Group Show “Design + Contemporary Art in Ukiyo-e”
Dates: May 22 – Jul 19, 2020
Location: SHOP Taka Ishii Gallery, Hong Kong
Participating artists: Ay-O, Atsushi Fukui, N. S. Harsha, Mitsuo Katsui, Hideaki Kawashima, Ikko Tanaka, Makoto Wada, Akira Yamaguchi
By appointment only.
SHOP Taka Ishii Gallery is pleased to present “Design + Contemporary Art in Ukiyo-e”, from May 22 – July 19, 2020, in cooperation with the Adachi Institute of Woodcut Prints. The group exhibition will feature woodblock prints produced from the 1970s to 2010s, created by eight artists, including Ay-O, Atsushi Fukui, N. S. Harsha, Mitsuo Katsui, Hideaki Kawashima, Ikko Tanaka, Makoto Wada, Akira Yamaguchi, with the expert craftsmanship of the Adachi Hanga artisans.
Striving to keep alive the woodcut printing techniques of Japan, the Adachi Institute of Woodcut Prints has collaborated with world-leading artists and designers from Japan and abroad, translating contemporary designs and arts into the visual language of Edo-period Ukiyo-e. The eleven prints exhibited at SHOP Taka Ishii Gallery will construct an appealing floating world with figures and scenery both familiar and foreign, bringing new heights of imagination.
Ay-O, internationally renowned as “The Rainbow Artist”, has experimented with a variety of mediums, from prints, paintings, sculptures and sensory-engaging installations, known as ‘environments’. The famous rainbow-striped motifs developed in the mid-1960s is part of his avant-garde activities against the use of lines. From red to purple, Ay-O filled his works with different gradations until the present day. In his 1982 collaborative woodcut print, Ay-O turned the classic ukiyo-e motif of Mt. Fuji into a fantasy landscape, where ribbon-like lava bursts in rainbow color, floating gracefully in the sky.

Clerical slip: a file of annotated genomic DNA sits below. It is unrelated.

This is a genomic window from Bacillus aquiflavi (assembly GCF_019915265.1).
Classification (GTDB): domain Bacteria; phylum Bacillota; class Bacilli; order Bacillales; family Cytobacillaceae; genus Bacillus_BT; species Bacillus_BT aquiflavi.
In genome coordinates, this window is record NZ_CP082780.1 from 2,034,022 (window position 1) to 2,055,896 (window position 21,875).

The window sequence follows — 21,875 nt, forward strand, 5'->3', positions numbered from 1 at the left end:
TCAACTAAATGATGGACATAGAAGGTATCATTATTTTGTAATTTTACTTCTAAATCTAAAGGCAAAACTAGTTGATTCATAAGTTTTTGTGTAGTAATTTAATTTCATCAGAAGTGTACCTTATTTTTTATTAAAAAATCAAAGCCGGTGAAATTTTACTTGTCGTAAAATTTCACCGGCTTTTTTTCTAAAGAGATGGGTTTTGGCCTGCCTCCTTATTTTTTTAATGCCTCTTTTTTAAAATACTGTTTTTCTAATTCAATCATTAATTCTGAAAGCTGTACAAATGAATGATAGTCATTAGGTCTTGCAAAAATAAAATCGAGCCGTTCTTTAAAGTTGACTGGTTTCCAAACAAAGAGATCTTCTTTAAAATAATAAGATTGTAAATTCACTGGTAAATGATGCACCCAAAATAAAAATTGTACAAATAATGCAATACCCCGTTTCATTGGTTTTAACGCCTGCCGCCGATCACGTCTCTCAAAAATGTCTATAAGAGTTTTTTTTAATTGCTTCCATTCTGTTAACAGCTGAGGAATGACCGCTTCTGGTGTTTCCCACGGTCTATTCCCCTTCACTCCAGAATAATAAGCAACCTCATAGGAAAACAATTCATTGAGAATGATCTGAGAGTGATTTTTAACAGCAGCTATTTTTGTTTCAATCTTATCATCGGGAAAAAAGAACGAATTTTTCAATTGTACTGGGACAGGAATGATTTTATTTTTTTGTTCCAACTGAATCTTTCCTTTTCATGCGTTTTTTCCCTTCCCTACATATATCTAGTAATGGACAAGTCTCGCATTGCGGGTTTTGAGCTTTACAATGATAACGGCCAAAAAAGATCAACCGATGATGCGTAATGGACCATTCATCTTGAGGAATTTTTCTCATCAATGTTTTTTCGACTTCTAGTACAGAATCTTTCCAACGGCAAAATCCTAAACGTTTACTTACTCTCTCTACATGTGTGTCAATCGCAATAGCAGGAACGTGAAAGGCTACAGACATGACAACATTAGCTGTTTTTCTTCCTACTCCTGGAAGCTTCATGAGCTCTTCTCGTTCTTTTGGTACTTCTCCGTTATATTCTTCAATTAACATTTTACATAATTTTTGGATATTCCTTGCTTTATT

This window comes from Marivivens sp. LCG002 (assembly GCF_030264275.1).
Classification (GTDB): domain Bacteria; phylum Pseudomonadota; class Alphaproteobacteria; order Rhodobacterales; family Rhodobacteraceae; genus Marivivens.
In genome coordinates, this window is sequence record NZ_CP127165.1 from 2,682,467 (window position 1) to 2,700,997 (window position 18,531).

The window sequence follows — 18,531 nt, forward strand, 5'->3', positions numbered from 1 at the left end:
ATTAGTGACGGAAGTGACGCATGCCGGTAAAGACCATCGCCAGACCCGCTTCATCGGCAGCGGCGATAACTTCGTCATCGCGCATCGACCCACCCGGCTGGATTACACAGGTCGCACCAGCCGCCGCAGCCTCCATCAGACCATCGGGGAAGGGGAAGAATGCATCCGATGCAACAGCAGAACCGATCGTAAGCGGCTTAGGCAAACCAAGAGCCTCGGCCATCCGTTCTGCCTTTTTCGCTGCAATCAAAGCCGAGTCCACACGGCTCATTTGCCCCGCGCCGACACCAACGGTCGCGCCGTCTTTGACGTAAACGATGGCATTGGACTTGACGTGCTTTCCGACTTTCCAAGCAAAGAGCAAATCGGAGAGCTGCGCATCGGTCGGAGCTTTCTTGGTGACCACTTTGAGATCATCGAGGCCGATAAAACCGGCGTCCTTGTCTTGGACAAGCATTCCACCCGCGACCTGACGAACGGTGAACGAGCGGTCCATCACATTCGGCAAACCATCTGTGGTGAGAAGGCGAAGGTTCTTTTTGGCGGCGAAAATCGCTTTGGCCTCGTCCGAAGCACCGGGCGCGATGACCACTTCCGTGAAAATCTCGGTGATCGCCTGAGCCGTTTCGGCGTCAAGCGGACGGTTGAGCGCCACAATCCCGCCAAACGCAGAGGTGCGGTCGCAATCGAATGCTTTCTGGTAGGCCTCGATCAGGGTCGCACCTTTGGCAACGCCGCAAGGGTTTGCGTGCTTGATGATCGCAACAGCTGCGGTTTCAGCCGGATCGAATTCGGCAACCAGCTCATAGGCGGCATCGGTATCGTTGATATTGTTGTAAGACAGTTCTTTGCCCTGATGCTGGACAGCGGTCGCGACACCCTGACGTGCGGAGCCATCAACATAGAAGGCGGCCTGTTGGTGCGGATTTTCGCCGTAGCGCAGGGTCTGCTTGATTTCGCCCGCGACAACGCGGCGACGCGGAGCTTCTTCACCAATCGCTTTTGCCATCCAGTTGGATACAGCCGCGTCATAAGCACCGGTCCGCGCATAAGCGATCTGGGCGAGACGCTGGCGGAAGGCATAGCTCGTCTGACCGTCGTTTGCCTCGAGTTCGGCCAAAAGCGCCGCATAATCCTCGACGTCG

Atsushi Fukui’s oeuvre often expresses an air of tranquillity through fragmented imagery. A clump of mushrooms, a young girl in the woods, an ancient scene, the vast, starry expanse of the universe, when viewed side by side, Fukui’s paintings tempt the viewer into believing that they are somehow connected mythologically. Yet what emerges from these images is not a concrete narrative, but a newfound sense of perspective, as the viewer embarks on a journey from antiquity to modernity, from the minute to the unimaginably expansive. The woodcut print “Lunar Eclipse” (2014) represents another Fukui’s utopian vision, a free-spirited girl walking towards the crescent moon up above the sky. It is a vision that transcends time and space.
Drawing from his Indian heritage and armed with a unique take on the use of color, N.S. Harsha breathes new life into the traditional art of Japanese woodcut printing. Interested in the representation of animals in Ukiyo-e, Harsha created the series of “Shy Monkey” (2017), in which a bashful monkey covers its eyes with one hand as it points to the sky with the other, seemingly to guide the viewer on a spiritual journey. “The Raid” (2017) depicts an elephant, commonly believed in India to be an incarnation of the Hindu God Ganesh, as it relentlessly charges forward, leaving behind rows of trampled chairs in its wake. These two pieces are lively depictions of the absurd and the breakdown of worldly order, and Harsha’s light, airy palette adds to their whimsical charm.
Mitsuo Katsui has been a leading figure in Japanese graphic design, as well as a pioneer in digital design, who used technologies to further his expression of “ikizama”, or forms of life. When he was a student, he had a strong interest in color contrast, gradation, light and shade in photography. Over half a century, Katsui’s works centred on the phenomenon of light, which is translated into colors in many of his designs. In 1968, the master created a comprehensive color sample book “DIC Color Guide”. The woodcut prints series “Closed Forms II” (1979) presents how Katsui experimented monochrome gradation, creating abstract graphics with geometric compositions.
Hideaki Kawashima’s creations touch upon themes of spirituality, mythical narratives, anxiety, depression, and isolation – all in an unapologetically monochromatic or minimalist palette. Critics speculate that the androgynous and sensuous figures that inhabit these works are versions of self-portraits. The artist, however, insists that his works are more like “painting a character”, as opposed to the “ideological” act of self-portraiture. “Wind” (2013) is Kawashima’s first attempt in making woodblock print, which features his iconic female figure with flaming hair executed in yellow-red gradations, lying against a lime-cream color background.